As to protein for meat vs wool what you state is not correct at all for wool. Sheep all need the same thing to thrive and do their best at whatever it is they are doing, be that making milk, meat, wool, or all three. If a sheep isn't getting enough of something their health will decline and they will not produce well no matter what the purpose of production. Be it protein or minerals or any number of things. That said, some breeds are much better at doing better on lesser feed. This is only after many generations of breeding and mostly found in the heritage breeds which are now used more for wool or small farm stock than for large production like in the breeds hay-days. That doesn't mean they can't be great producers.



raven ranson wrote: But this method involves culling and the thought experiment is how to raise sheep for wool without them going for meat.
In short my answer to this is, there isn't any reason **other than human delicacy or anthropomorphizing** to not eat/sell at least a portion of a flock, or really any livestock.
In detail here is my reasoning:
1) you cannot make the population better without removing the unwanted. If I want all superfine wool merinos I cannot leave the higher micron testing sheep with the flock. They will reproduce along with the flock and bring down the micron of the flock as a whole by having more and by letting them breed with the finer animals. From what I read and have seen so far in person when breeding sheep the wool will always be of a micron on the coarser side of the parentage. If I breed a fine wool to a medium wool I will have lambs that are finer than the medium wool parent but definitely not as fine as the fine wool parent. I have to remove the coarser wools to get a finer wool flock.
2) there is always undesirables to weed out. No matter what the cause for an animal being undesirable. This could be animals that produce poorly, that have fault in type, that are not as hardy, that have serious genetic conditions,...
3) you have to have at least minimal reproducing to keep up your stock numbers for wool production. Even if this is kept in very careful balance there will always be that year you have 13 ram lambs and 4 ewe lambs or vice versa. Even if you keep a predominately wool wether flock with just enough ewes to keep up numbers, you have to realize animals will all age and their production changes with age, and what you will do with the sheep when they become old gummers and can no longer eat. Very very very few people are willing to keep every animal until it may be 15 or 18 years old and dies of old age. On top of the fact that by that time the animal is becoming a cost in money and time and either not producing or producing wool that is of much lesser value or even use.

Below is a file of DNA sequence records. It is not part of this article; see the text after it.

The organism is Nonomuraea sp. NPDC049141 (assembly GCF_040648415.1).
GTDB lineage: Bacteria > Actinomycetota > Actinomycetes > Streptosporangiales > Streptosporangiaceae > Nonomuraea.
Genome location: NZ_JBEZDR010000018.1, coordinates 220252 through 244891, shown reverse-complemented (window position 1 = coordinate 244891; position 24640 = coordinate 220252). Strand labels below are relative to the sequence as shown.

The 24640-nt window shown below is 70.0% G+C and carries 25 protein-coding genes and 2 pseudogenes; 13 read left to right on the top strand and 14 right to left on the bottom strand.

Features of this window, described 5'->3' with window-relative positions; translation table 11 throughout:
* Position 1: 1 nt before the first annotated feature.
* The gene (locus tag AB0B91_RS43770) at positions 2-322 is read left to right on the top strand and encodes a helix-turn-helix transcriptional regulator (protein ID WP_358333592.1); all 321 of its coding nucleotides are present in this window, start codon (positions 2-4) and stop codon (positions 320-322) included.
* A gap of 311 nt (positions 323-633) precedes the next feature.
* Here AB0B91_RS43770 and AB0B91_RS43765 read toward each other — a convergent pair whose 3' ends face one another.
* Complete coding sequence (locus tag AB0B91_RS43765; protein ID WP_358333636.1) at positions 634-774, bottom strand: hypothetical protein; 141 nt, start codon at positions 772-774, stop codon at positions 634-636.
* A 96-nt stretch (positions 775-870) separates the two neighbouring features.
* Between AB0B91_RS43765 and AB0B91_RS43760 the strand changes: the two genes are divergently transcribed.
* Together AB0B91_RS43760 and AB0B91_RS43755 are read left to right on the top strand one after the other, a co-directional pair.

raven ranson wrote: Increasing the value of the wool. Adding value to the wool.
Increasing and adding to the value of wool depends entirely on the consumer you are marketing to and what you are marketing. This also plays ALOT on the education of the consumer.
Are you marketing raw fleeces? Are you gearing toward handspinners who want cleaner fleeces to hand process? Are you marketing to handspinners who want to buy multiple fleeces to be milled into roving? That in itself is two very different marketing goals, and I say that as a buyer and a seller. Are you willing to pay more for a better shearer/shearers? Are you willing to pay more to have someone with knowledge skirt and/or pick your fleeces? Are you willing to buy and put in all the extra work to coat at least some of the best fleece sheep? All of the last three would increase the value of fleeces to a handspinner looking at a raw fleece.
Are you marketing milled rovings or yarns? Are you skirting and washing the fleeces or paying the mill to do that? Or are you paying to work for you to do that? Are you dyeing the rovings or yarns? Are you marketing the yarns to indie dyers as one of their yarn bases? Do you even know that indie dyers are a thing to be marketed to?
How much time and money are you willing to invest in making and marketing value? And are you adding in this to your costs to pay yourself or to pay someone to do it for you?



Travis Johnson wrote: Another underutilized resource I think is lanolin.
Not without boiling the wool. Making the wool unusable other than compost. The best I can stretch the idea is that you would have to process the wool into cloth wholly in the raw (shearing to fabric off the loom without having washed or wet the wool) and then using the fabric to carefully make a boiled wool felt to be made into coats. This of course would not happen at scale period because large scale wool processing has to have clean wool. This would have to be done strictly on cottage scale and would have quite a hefty price tag on the resulting fabric and/or coat.